Department of Economics

University of Pennsylvania

Spring 2006




Instructor: Guido Menzio,

Teaching Assistant: Roberto Benjamin Pinheiro


Time and Location of Class: Tuesday, Thursday 1:30-3:00, McNeil Building 286-7

Final Examination: TBD

Office Hours: McNeil Building 467, Friday         17:00-18:00 (Instructor)

                        McNeil Building 469, Monday       9:00-11:00 (Teaching Assistant)

                        McNeil Building 469, Wednesday  9:00-11:00 (Teaching Assistant)


Prerequisites: Econ 101, Multivariate Calculus

Textbook: Williamson, S. D. 2005. Macroeconomics. Boston, MA: Pearson Education

Recommended Readings: scholarly articles posted on the class website 

Class Website: and blackboard




Objective and Content of the Course


The course introduces you to the methodology of modern macroeconomics and exposes you to some of the main findings developed in the literature over the past 35 years. The primary objective of the course is to enable you to analyse current macroeconomic phenomena and discuss policy issues in a rigorous and independent way. The secondary objective of the course is to prepare you (and make you ask) for more specialized macroeconomic classes (monetary economics, labor economics, international trade, growth theory).


The course begins with the mathematical description of the dynamic decision problems faced by households, firms and the government. In particular, we are interested in the consumption-saving and the work-leisure decisions of the households, in the hiring and investment decisions of the firms, in the consumption and taxing decisions of the government. From the solution of the decision problems of the economic actors, we derive the demand and supply of labor, private and public consumption goods and investment goods. Then, we introduce the definition of market equilibrium and use it to pin down the prices of labor, consumption goods and investment. This completes the characterization of the general equilibrium of the model economy.


In the second part of the course, we use the model to study three important macroeconomic topics. First, we want to understand the mechanisms through which public policy affects aggregate output, consumption, investment and ultimately social welfare: The model sheds light on why tax cuts are sometimes ineffective at increasing economic activity, on why temporary changes in government spending affect the economy differently than permanent changes, on whether the government can improve the well-being of the households with the appropriate mix of taxes and subsidies. 

Secondly, we want to understand the causes of fluctuations in aggregate economic activity. More specifically, we derive the empirical regularities of the US business cycle and contrast them with the implications of the model for different assumptions about the driving force of the cycle (demand shocks, productivity shocks, news shocks, animal spirits). We show that demand shocks and news shocks are unlikely to be the cause of booms and busts, while aggregate shocks to productivity and animal spirits are plausible driving forces.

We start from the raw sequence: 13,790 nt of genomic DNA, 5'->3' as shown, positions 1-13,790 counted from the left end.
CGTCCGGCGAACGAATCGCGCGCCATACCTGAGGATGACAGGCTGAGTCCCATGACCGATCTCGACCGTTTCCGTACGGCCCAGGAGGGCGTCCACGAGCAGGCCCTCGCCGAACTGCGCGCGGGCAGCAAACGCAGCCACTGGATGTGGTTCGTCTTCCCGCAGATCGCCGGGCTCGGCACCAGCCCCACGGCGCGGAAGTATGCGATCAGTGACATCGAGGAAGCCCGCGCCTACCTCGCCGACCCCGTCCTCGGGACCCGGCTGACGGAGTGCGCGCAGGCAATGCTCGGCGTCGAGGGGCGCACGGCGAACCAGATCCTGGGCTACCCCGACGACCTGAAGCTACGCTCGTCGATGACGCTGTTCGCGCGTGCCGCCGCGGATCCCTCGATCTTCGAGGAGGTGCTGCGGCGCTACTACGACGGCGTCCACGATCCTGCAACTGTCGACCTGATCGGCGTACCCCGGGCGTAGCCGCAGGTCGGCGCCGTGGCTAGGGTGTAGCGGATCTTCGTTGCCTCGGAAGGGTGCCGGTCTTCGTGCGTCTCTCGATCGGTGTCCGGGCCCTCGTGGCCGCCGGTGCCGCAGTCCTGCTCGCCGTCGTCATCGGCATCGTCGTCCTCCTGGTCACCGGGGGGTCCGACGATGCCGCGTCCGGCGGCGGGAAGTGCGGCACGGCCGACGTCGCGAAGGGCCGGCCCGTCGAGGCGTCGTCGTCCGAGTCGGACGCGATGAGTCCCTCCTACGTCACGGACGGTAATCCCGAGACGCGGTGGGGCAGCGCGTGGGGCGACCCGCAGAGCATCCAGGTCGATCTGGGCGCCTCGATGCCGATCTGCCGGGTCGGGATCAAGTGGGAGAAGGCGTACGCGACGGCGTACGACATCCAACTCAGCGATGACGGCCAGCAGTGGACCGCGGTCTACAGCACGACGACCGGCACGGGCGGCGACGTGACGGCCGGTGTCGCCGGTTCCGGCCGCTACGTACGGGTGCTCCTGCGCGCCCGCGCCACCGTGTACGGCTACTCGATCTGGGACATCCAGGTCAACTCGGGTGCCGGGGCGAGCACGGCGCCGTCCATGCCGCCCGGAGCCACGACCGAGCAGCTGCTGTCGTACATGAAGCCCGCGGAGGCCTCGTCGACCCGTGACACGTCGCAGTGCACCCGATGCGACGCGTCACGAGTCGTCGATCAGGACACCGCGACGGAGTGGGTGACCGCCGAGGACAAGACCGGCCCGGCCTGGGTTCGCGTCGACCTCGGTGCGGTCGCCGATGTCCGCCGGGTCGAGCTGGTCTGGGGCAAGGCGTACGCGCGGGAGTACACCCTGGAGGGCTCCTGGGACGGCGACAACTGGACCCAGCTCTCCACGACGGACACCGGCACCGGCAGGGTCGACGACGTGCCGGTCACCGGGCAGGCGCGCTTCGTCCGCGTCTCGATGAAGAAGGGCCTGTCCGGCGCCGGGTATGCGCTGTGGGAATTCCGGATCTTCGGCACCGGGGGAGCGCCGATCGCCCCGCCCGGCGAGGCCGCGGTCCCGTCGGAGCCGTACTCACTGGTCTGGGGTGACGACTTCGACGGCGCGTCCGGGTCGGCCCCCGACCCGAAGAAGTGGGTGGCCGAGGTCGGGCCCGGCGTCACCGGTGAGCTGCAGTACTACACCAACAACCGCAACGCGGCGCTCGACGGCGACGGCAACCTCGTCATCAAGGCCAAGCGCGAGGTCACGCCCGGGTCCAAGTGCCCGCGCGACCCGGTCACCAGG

Finally, we want to identify the engines of economic growth. Using the model, we show that physical capital accumulation cannot explain why the US economy has been steadily growing since the 1800, nor why the US is so much richer than most Latin American countries. On the contrary, physical and human capital accumulation together can explain sustained growth and cross-country inequality. We then discuss the role of government in the provision of education.      



Course Calendar


As of early January, the calendar for class is the following. Most likely, this initial plan will be revised to respond to the students’ interests and needs. Such revisions will be posted on the class website, which should be visited regularly.


January 9


Chapter 1 + Slides

January 11-18

National Accounting

Chapters 2, 3 + NIPASlides + TreatmentSlides + Pics

January 22-30

Household’s Problem

Chapters 4, 8 + Slides

February 1

Midterm #1


February 6-8

Firms’ Problem

Chapters 4, 8 + Slides

February 13


Chapter 8 + Slides

February 15-20

Competitive Equilibrium

Chapters 5, 9 + Slides

February 22

Welfare Theorems

Chapter 5 + Slides

February 27

Business Cycle Measurements

Chapter 3 + Slides

March 1

Business Cycle Facts

Chapters 9, 11 + Slides

March 13-20

Business Cycle Theories

Chapters 9, 11 + Slides

March 22

Midterm #2


March 27-29

Growth Facts and Accounting

Chapter 6 + Slides

April 3

Malthusian Growth Model

Chapter 6 + Slides

April 5-10

Solow Growth Model

Chapter 7 + Slides

April 12-17

Physical and Human Capital

Chapter 7 + Slides

April 19

Midterm #3




Exams and Grades


In this class, grades are determined as follows. If a student takes at least two of the three midterms, her grade is determined as the average of the two best scores. If a student misses two or more midterms, her grade is determined exclusively by the score on the final exam. If a student misses two or more midterms and the final, she can sign-up for the make-up exam at the beginning of next semester.


Throughout the semester, review questions are posted on the class website. Students are not required to solve the review questions, but they are recommended to do so in order to verify their understanding of the material and to practice their exam-taking skills. Review questions are neither graded nor solved during lecture, but students can and should discuss them with the teaching assistant during office hours.


Finally, according to recent departmental policies, all complaints concerning grades have to be put in writing and submitted to the instructor and the teaching assistant.